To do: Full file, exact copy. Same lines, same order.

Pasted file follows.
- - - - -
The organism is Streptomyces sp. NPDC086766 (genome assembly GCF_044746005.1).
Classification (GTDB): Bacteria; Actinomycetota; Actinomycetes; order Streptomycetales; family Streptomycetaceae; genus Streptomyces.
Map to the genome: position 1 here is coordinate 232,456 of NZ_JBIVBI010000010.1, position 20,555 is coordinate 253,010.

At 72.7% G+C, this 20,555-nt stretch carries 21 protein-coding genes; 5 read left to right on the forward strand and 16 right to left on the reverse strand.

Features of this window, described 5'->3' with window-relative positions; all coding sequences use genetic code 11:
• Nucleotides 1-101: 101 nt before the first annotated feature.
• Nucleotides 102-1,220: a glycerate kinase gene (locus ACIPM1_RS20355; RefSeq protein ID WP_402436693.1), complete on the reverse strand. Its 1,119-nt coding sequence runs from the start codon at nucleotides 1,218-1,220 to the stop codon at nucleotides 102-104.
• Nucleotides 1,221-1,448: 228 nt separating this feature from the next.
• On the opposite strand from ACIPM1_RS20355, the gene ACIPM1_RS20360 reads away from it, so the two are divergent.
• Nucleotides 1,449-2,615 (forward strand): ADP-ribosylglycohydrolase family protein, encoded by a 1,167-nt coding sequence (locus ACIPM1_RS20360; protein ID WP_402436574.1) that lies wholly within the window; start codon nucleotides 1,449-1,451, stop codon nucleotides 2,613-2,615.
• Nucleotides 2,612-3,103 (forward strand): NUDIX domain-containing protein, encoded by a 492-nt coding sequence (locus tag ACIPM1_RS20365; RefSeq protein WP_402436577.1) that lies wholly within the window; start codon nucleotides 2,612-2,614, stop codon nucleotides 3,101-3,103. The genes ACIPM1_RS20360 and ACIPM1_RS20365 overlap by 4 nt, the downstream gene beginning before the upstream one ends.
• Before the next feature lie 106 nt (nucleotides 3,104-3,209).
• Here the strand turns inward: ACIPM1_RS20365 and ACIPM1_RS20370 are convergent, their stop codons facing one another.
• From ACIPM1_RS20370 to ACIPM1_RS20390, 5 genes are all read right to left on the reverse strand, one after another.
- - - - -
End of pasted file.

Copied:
The organism is Streptomyces sp. NPDC086766 (genome assembly GCF_044746005.1).
Classification (GTDB): Bacteria; Actinomycetota; Actinomycetes; order Streptomycetales; family Streptomycetaceae; genus Streptomyces.
Map to the genome: position 1 here is coordinate 232,456 of NZ_JBIVBI010000010.1, position 20,555 is coordinate 253,010.

At 72.7% G+C, this 20,555-nt stretch carries 21 protein-coding genes; 5 read left to right on the forward strand and 16 right to left on the reverse strand.

Features of this window, described 5'->3' with window-relative positions; all coding sequences use genetic code 11:
• Nucleotides 1-101: 101 nt before the first annotated feature.
• Nucleotides 102-1,220: a glycerate kinase gene (locus ACIPM1_RS20355; RefSeq protein ID WP_402436693.1), complete on the reverse strand. Its 1,119-nt coding sequence runs from the start codon at nucleotides 1,218-1,220 to the stop codon at nucleotides 102-104.
• Nucleotides 1,221-1,448: 228 nt separating this feature from the next.
• On the opposite strand from ACIPM1_RS20355, the gene ACIPM1_RS20360 reads away from it, so the two are divergent.
• Nucleotides 1,449-2,615 (forward strand): ADP-ribosylglycohydrolase family protein, encoded by a 1,167-nt coding sequence (locus ACIPM1_RS20360; protein ID WP_402436574.1) that lies wholly within the window; start codon nucleotides 1,449-1,451, stop codon nucleotides 2,613-2,615.
• Nucleotides 2,612-3,103 (forward strand): NUDIX domain-containing protein, encoded by a 492-nt coding sequence (locus tag ACIPM1_RS20365; RefSeq protein WP_402436577.1) that lies wholly within the window; start codon nucleotides 2,612-2,614, stop codon nucleotides 3,101-3,103. The genes ACIPM1_RS20360 and ACIPM1_RS20365 overlap by 4 nt, the downstream gene beginning before the upstream one ends.
• Before the next feature lie 106 nt (nucleotides 3,104-3,209).
• Here the strand turns inward: ACIPM1_RS20365 and ACIPM1_RS20370 are convergent, their stop codons facing one another.
• From ACIPM1_RS20370 to ACIPM1_RS20390, 5 genes are all read right to left on the reverse strand, one after another.